Scholars have long debated the reason for and sincerity of Constantine’s conversion. There’s certainly nothing holy in the way he became emperor, and his conversion to Christianity did not change critical aspects of his imperial behavior or stop him from waging war. In 313 Licinius moved over to become emperor of the East and Constantine became emperor of the West. Initially relations were good between the emperors, and the two emperors signed the Edict of Milan that granted Christians protected legal status.
It was not long, however, before Constantine and Licinius fell out and in battles across the empire fought until Constantine won the final battle at Chrysopolis on the Asian side of the Bosphorus in 324. Constantine promised Licinius safety and retirement, but the next year had him killed, along with Licinius’s son (the son of Constantine’s half-sister). Constantine then became the sole ruler of the Roman Empire — East and West — but serious tests of character lay ahead. In 326 he killed his oldest son Crispus on a false charge of immorality, and then he killed his second wife Fausta, because he blamed her for causing him to act against Crispus. Roman emperors’ lives were full of intrigue, battles and killing, but they also used force in religious affairs, in complete contravention of Christ’s teachings:
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This governmental “takeover” of Christian theology and practice ultimately resulted in an unholy marriage of rulers and papal power that finally led to terrible wars being waged in the name of Christ, as explained here by Abdu’l-Baha in his book “The Secret of Divine Civilization”:
… toward the end of the fifth century of the hegira, the Pope or Head of Christendom set up a great hue and cry over the fact that places sacred to the Christians, such as Jerusalem, Bethlehem and Nazareth, had fallen under Muslim rule, and he stirred up the kings and the commoners of Europe to undertake what he considered a holy war. His impassioned outcry waxed so loud that all the countries of Europe responded, and crusading kings at the head of innumerable hosts passed over the Sea of Marmara and made their way to the continent of Asia. In those days the Fatimid caliphs ruled over Egypt and some countries of the West, and most of the time the kings of Syria, that is the Saljuqs, were subject to them as well. Briefly, the kings of the West with their unnumbered armies fell upon Syria and Egypt, and there was continuous warfare between the Syrian rulers and those of Europe for a period of two hundred and three years. Reinforcements were always coming in from Europe, and time and time again the Western rulers stormed and took over every castle in Syria, and as often, the kings of Islam delivered them out of their hands. Finally, Saladin, in the year 693 A.H., drove the European kings and their armies out of Egypt and off the Syrian coast. Hopelessly beaten, they went back to Europe. In the course of these wars of the Crusades, millions of human beings perished.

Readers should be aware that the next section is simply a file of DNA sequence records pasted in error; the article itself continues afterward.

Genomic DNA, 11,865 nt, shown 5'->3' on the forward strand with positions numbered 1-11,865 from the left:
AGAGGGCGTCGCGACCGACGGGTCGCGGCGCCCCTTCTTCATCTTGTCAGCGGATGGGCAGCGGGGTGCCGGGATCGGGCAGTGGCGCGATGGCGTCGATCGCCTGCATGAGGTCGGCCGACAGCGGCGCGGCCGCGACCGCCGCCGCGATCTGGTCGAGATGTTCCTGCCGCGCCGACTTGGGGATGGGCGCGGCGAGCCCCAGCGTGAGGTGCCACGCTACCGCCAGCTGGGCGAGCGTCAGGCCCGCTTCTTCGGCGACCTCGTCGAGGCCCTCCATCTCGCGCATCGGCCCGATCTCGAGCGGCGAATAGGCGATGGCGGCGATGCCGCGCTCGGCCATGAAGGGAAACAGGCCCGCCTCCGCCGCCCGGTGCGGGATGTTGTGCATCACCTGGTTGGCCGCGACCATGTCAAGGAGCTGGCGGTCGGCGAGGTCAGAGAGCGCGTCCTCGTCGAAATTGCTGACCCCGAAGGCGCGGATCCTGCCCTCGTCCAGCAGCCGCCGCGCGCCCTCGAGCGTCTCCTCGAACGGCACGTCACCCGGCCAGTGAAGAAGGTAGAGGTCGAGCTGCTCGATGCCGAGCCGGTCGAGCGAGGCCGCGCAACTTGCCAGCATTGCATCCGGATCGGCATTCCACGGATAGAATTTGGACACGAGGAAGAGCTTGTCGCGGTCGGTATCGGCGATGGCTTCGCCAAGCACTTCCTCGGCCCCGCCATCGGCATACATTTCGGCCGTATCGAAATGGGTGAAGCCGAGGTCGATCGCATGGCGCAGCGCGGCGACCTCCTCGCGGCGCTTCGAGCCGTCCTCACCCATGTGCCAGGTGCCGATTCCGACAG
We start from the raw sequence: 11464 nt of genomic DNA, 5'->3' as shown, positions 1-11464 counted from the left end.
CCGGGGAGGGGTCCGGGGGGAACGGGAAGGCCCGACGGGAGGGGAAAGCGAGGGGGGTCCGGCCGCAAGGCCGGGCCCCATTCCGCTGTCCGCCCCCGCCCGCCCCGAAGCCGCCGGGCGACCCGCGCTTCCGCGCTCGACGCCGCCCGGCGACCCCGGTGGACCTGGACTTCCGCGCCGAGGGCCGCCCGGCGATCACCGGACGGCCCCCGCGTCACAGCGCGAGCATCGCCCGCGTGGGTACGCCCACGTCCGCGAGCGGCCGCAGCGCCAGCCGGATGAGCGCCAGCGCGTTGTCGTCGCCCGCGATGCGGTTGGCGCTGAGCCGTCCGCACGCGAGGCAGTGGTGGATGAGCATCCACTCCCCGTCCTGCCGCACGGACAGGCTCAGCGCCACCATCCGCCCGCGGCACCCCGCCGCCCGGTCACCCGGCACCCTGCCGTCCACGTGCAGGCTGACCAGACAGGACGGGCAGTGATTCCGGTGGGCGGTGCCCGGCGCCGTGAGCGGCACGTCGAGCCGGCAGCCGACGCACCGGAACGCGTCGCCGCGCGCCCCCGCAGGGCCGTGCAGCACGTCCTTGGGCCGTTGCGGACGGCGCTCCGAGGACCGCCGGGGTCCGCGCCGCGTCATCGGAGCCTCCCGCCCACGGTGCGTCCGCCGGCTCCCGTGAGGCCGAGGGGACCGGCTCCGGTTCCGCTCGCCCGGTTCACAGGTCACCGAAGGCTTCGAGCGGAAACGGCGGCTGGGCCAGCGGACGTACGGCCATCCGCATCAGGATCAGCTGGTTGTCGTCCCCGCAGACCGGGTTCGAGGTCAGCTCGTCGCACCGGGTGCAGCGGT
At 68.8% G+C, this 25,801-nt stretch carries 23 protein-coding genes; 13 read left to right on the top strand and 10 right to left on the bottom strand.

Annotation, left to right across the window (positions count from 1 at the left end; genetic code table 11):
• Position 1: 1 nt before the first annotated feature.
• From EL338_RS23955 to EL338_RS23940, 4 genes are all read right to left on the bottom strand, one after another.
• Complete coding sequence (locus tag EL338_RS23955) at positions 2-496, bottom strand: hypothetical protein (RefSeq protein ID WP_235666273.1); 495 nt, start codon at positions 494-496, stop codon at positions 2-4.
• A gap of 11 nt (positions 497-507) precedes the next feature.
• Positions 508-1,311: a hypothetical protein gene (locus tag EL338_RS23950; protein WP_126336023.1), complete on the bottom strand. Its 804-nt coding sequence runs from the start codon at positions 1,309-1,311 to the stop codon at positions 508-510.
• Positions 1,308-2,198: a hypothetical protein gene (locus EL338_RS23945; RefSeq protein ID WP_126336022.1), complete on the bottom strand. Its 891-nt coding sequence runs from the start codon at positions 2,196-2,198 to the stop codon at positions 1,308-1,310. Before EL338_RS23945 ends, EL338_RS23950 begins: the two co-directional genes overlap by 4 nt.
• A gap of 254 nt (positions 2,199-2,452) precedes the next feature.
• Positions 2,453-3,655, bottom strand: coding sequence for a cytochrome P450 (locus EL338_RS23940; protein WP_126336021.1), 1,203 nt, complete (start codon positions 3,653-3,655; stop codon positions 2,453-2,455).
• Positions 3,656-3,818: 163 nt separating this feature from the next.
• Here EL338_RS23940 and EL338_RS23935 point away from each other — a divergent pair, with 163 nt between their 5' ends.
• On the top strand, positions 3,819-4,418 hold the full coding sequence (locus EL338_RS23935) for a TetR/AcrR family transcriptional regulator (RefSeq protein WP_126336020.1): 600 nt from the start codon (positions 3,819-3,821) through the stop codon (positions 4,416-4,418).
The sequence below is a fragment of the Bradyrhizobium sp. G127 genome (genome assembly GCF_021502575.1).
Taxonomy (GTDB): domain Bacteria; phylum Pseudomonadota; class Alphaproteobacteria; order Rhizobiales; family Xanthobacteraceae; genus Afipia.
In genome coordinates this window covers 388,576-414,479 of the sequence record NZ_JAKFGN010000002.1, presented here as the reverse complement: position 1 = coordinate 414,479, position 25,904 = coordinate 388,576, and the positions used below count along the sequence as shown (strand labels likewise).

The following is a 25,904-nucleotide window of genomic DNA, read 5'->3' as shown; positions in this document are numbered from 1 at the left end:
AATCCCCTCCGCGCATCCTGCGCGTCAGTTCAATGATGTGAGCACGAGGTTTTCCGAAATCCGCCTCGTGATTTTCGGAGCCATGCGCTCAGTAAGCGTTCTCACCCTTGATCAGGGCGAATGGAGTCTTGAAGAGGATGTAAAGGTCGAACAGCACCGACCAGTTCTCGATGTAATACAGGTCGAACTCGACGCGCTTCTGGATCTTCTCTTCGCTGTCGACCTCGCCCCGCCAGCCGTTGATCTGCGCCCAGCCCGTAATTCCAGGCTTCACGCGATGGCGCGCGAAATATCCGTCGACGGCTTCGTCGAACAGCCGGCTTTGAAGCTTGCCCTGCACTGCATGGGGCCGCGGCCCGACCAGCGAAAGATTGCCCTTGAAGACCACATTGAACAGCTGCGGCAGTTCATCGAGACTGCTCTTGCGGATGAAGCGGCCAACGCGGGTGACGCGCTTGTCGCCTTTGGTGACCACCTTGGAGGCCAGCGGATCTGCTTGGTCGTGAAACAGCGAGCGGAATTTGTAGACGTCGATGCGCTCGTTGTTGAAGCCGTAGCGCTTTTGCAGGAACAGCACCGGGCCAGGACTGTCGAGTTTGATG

We can stop this kind of religiously-related violence, the central message of the Baha’i teachings asserts, once we recognize and act upon Baha’u’llah’s principle of the essential oneness of all faiths.